1. Analysis of Coaching Needs.
  • OK, what are the standards that my team need to achieve in a specific area of our business? What skills are required to do this? (you might want to list them if you haven’t got them down already)
  • What is the gap between the required standard/skill and the standard/skill at present? Get really clear on this and list them, you need to be crystal clear on this. You’ll notice that often our human abilities i.e. relationship building skills, attitude, determination, procrastination, effective use of time etc may surface.
  • Can the gap be filled by coaching?
  • What are the priorities? List them.
  1. Setting objectives/ targets / key result areas etc.
  • What targets should you set for staff? Now I hate to use the next example, but you what? Nothing has come up yet to replace the technique of using SMART (specific, measurable, achievable, realistic, timescale). Most important? - Realistic.
  • Draw up a simple Learning and Development plan for every member of staff. Think about their coaching needs. Which are the most important? How frequently can you address them?
  • Always agree targets with team members. Remember that coaching is (when used correctly) a key motivational tool – if staff are not kept informed it can de-motivate through fear and suspicion. Many great coaches don’t even use the term ‘coaching’ as it becomes ‘conversational’ it’s often just an ‘impromptu, informal chat’. Coaching still happens and is very structured, but the skilled coach interweaves and infuses the session elements conversationally (that are often not even noticed by the team member). This frequently ends up with the team member leaving the session with fresh impetus, clarity, focus, and often in higher spirits.
  1. Coaching Skills
  • Adopt the ‘little and often’ approach.
  • Consider your communication techniques. Use a combination of open and closed questions. A closed question can only be answered with a ‘yes’ or ‘no’ answer. The skill of using open ended questioning technique is a true skill. (Who, What, Where, When, Why, How?) Seek methods of utilizing this skill in your own personal development. Always check understanding.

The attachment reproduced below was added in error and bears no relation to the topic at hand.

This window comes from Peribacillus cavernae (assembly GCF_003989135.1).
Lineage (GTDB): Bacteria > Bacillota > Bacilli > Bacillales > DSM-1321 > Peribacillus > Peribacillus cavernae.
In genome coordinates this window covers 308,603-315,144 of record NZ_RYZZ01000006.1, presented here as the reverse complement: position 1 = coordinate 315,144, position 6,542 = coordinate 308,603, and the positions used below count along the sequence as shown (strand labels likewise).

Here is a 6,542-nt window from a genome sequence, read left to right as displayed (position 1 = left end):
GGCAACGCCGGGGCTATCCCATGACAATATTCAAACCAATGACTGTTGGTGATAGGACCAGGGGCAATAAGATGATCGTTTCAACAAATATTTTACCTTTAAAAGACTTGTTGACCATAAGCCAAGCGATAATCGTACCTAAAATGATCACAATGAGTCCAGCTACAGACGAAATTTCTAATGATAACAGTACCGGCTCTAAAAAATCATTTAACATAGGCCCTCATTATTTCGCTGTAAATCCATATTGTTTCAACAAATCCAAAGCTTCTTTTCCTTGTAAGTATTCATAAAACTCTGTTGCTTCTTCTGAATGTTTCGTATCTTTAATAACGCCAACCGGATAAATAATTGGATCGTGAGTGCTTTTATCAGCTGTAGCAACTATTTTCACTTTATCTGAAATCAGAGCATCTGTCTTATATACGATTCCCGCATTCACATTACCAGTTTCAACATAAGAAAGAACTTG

• Be enthusiastic. Give appropriate praise and encouragement.
  • Give regular feedback. Be constructive.
  • Advice and guidance from own experiences can be very effective. However, use with caution, often when we enable the team member to figure something out for themselves it becomes more beneficial than the old, ‘you want to do it like this’ approach.
  1. Evaluation
  • You must think about how you are going to monitor the success of your coaching before you really get started. Having a date to review progress is always beneficial
  • Always link activity to goals whenever possible.
  • Use review sessions to re-assess coaching needs.
  • Discuss progress regularly.

How to really ‘mess up’, or the most common Barriers to effective Coaching

  • Setting unrealistic objectives.
  • You as Coach do not ask enough questions to get to know what the team member ‘really wants to achieve’. Getting to the heart of the matter.
  • Poor relationship with staff member.
  • Lack of confidence to question and probe, to really understand team member.
  • Tendency to instruct rather than coach.
  • Choosing inappropriate time and place for your coaching session.

Gaining skills in coaching and then applying them is one of the most productive and rewarding areas of management (and personal life). There are a number of different methods of coaching that can truly bring benefits to management and team members.

Sammy Lloyd is Head of Learning at Branding Science and has been deeply involved in Coaching and Learning and Development programmes for over 20 years. Should you have any queries with regards to Coaching for Results then please contact our offices.